[CS-FSLUG] Linux Today - Is desktop Linux too fragmented to succeed? A friend tells it like it is!!

Eduardo Sánchez lists at sombragris.org
Mon May 4 06:51:32 CDT 2009

I must run to work, but I would like to point out this:

On Sunday 03 May 2009 16.08.15 Timothy Butler wrote:

> 	KDE needs two things, I think, to be what it really should be
> (because it has always been technologically sound): stable and
> simple.
> 	Stable in this sense: In 10 years, KDE has broken binary
> compatibility 3 times. GNOME and Mac OS have broken it once, and both
> with sufficient ease of running older library side-by-side that few
> people noticed it. Windows has not fully broken it ever. KDE ought to
> commit to insuring ABI integrity for 10 years -- even if it means
> eventually having multiple versions of the libraries, so long as one
> configuration tool can manage all of them. With Qt now LGPL'ed,
> businesses might consider it -- rather than their traditional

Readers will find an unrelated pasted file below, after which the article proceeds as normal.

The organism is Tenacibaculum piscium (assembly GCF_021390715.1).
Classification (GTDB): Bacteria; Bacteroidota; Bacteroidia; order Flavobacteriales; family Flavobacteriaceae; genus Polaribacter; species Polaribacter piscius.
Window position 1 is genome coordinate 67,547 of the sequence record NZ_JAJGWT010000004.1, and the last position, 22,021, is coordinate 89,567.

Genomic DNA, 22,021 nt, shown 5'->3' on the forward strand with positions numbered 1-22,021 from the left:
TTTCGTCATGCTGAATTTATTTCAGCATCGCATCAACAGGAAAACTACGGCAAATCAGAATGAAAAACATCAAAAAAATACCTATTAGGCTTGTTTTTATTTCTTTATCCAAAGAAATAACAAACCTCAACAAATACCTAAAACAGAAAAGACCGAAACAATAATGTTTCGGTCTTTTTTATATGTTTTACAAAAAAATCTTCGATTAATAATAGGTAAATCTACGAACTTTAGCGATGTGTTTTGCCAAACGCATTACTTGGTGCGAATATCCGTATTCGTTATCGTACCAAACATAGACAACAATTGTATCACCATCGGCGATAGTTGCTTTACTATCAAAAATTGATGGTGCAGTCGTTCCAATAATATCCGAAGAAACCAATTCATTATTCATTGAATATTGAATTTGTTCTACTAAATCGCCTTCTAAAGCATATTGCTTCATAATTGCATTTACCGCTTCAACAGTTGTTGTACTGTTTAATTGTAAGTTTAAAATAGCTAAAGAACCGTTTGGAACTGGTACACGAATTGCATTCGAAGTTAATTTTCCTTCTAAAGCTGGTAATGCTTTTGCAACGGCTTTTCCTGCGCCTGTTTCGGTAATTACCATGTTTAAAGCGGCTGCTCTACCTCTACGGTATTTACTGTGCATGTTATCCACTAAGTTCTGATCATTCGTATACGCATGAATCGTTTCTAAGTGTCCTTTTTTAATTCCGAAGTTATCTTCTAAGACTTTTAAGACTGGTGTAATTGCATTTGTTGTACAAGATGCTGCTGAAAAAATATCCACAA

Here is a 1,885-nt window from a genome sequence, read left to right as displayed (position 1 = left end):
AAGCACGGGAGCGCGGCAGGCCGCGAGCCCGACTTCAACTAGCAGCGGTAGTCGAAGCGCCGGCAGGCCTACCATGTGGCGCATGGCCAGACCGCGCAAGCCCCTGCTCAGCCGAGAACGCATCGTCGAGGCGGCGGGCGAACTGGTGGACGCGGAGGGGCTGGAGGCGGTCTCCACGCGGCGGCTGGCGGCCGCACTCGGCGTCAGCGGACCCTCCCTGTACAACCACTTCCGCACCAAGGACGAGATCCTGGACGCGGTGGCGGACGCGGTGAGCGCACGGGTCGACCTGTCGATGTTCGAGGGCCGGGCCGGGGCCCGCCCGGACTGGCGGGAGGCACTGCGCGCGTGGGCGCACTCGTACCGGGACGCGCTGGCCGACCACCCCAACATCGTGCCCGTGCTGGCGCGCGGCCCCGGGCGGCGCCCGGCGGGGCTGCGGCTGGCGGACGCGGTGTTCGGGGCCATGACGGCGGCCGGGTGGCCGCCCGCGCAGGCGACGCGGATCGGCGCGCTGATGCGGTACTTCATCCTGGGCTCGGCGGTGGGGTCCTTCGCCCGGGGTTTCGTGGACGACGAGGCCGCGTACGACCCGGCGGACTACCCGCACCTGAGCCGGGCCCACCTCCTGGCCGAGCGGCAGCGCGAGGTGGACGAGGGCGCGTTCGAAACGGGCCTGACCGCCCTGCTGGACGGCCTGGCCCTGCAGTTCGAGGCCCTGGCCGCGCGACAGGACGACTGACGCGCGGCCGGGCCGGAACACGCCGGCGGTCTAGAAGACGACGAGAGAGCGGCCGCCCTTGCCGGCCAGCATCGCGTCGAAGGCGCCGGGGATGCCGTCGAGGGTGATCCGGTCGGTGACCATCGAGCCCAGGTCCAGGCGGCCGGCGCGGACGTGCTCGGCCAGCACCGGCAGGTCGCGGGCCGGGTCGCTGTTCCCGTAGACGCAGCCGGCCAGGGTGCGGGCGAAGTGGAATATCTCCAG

> preference for GNOME -- but they'll want assurance that KDE is
> serious about business first.

It's perfectly doable, and I don't think it's much of KDE's business. 
Right now I can run KDE3 and KDE4 apps simultaneously because Slackware 
provides a KDE3 compatibility layer (with selected libraries, and so 
on). This comes at the cost that right now I am not able to compile KDE3 
stuff on this machine (only KDE4 stuff). But the point is that binary 
compatibility *can* be done in a matter of something as simple as 
installing packages, and even an undermanned, underpowered and simple 
distro can do that in a very simple way. Why the Fedoras and Ubuntus of 
the world can't, then?

> 	Simple in this sense: even if you do provide massive configurability
> to the user, it should be hidden in advanced dialog boxes. The basic
> configuration boxes should be simple enough that a novice can feel
> confident changing basic settings without reading a manual.

I think systemsettings does the job quite nicely.



Eduardo Sanchez, B. Th.
Traductor Público Inglés-Español
 Then to the rolling Heav'n itself I cried,
 Asking, "What Lamp had Destiny to guide
   Her little Children stumbling in the Dark?"
 And--"A blind understanding!" Heav'n replied.

	-- The Rubaiyat of Omar Khayyam


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